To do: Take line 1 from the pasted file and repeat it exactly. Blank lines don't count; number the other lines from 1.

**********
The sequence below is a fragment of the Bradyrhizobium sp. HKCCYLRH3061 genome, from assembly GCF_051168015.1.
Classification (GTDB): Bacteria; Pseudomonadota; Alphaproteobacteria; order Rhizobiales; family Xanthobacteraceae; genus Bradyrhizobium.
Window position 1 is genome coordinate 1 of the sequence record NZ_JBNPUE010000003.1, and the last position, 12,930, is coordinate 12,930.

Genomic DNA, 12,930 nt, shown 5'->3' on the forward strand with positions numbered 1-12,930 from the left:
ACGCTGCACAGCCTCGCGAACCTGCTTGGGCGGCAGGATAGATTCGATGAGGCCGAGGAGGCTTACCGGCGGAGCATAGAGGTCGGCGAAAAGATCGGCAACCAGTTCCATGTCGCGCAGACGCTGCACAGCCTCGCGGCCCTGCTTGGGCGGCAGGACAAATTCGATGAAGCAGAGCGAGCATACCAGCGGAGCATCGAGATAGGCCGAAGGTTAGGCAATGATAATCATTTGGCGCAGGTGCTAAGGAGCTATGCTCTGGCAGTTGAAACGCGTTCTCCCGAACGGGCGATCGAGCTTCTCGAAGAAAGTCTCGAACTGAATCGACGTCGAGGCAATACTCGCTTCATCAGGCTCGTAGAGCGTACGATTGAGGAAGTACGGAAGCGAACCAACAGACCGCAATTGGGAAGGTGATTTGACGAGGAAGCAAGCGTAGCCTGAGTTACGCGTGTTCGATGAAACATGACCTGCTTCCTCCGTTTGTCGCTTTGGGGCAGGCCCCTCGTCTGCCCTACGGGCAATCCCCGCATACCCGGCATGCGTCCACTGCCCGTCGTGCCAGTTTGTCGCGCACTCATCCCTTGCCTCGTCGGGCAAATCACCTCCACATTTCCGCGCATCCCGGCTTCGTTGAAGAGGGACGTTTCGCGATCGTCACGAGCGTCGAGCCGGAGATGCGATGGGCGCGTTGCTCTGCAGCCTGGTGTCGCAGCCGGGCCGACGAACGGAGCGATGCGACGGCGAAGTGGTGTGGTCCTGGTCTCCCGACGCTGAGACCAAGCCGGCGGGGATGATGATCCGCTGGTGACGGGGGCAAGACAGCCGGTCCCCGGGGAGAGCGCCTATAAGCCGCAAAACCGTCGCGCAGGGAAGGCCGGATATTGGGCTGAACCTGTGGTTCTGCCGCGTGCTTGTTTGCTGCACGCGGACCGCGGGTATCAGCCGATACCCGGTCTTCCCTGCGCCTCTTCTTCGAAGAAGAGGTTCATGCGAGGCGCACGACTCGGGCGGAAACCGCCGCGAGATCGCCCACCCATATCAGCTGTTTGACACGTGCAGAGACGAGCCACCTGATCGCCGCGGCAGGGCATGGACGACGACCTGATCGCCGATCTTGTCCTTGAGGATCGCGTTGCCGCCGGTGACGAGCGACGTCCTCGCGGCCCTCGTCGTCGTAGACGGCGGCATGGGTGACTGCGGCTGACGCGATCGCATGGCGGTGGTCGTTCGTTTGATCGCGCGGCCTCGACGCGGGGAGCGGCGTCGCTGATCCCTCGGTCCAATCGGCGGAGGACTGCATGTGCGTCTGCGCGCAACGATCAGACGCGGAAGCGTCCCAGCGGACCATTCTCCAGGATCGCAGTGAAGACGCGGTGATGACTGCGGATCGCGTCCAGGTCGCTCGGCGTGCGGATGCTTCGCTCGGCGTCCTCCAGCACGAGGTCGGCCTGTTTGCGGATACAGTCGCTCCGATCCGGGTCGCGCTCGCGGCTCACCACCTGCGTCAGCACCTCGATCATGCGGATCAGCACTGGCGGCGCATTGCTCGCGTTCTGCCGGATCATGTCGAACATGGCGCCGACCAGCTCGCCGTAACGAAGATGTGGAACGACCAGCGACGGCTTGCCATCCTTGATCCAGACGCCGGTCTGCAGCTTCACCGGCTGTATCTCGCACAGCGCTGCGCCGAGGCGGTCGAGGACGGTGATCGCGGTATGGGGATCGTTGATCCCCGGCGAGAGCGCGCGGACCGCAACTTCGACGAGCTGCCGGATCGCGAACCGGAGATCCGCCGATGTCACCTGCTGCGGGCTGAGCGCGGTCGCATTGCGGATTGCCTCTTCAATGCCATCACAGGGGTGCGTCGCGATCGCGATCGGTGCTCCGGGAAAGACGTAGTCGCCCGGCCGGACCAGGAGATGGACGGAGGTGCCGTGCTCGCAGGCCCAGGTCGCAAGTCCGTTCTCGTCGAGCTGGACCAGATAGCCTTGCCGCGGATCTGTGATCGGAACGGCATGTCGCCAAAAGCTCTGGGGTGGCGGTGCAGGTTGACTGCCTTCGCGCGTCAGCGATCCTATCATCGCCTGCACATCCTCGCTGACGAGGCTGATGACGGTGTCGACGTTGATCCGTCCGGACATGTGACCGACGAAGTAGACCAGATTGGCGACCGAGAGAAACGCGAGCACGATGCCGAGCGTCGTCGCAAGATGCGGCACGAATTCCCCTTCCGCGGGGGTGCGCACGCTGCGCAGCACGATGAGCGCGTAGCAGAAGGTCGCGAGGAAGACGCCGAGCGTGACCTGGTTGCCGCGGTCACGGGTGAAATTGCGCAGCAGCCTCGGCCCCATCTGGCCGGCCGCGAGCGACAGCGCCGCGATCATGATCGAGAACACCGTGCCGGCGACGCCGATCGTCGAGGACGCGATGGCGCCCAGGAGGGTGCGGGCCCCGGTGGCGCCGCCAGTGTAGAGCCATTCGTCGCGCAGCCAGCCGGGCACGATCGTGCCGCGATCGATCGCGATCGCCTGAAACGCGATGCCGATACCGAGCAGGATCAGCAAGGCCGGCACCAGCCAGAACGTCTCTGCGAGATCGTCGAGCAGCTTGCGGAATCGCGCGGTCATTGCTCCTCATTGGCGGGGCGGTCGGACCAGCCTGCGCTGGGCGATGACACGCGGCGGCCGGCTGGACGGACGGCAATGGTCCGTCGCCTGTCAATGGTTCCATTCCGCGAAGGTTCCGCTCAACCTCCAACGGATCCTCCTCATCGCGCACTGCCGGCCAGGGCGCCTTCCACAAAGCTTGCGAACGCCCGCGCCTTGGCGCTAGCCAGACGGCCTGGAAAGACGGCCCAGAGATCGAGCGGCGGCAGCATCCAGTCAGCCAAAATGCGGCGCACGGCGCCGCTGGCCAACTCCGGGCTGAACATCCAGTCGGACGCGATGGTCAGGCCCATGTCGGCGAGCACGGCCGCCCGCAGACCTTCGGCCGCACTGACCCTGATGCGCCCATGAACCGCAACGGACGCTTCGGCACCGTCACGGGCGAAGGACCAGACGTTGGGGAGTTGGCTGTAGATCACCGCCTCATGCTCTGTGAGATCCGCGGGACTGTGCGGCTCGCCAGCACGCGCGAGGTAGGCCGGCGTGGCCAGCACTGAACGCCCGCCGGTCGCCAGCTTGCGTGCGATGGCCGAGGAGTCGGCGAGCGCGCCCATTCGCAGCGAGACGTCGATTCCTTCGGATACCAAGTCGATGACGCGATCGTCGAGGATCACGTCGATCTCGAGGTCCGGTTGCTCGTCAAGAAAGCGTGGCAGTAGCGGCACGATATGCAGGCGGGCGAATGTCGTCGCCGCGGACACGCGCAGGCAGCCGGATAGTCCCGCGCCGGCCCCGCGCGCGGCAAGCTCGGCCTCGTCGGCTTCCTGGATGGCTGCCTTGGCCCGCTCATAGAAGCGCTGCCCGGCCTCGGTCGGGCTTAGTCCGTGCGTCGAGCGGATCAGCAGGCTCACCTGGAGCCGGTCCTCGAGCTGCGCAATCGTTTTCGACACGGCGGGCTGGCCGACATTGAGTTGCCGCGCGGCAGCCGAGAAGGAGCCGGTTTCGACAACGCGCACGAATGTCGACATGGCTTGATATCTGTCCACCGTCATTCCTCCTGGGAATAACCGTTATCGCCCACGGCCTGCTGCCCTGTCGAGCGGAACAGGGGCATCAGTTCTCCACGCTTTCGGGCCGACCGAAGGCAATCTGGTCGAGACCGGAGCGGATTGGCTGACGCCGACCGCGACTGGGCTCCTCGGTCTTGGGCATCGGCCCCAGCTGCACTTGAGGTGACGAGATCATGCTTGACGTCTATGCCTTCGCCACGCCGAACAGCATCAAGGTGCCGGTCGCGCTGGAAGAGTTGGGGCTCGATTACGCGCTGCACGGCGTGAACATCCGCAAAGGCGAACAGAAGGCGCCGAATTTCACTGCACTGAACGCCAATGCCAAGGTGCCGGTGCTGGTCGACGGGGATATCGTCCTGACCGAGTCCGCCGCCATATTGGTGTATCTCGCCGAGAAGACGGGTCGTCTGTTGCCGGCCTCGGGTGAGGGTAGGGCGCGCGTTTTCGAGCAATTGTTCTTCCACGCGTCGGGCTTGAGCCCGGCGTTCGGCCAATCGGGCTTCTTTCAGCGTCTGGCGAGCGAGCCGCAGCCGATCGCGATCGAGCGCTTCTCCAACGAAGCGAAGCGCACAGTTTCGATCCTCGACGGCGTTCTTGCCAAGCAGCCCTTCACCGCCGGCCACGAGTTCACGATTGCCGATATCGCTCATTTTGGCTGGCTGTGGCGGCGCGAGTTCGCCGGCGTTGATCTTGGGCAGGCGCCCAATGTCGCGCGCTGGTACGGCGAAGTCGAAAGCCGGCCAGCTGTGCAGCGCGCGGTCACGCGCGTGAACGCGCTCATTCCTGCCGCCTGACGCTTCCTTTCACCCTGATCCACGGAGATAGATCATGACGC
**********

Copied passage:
The sequence below is a fragment of the Bradyrhizobium sp. HKCCYLRH3061 genome, from assembly GCF_051168015.1.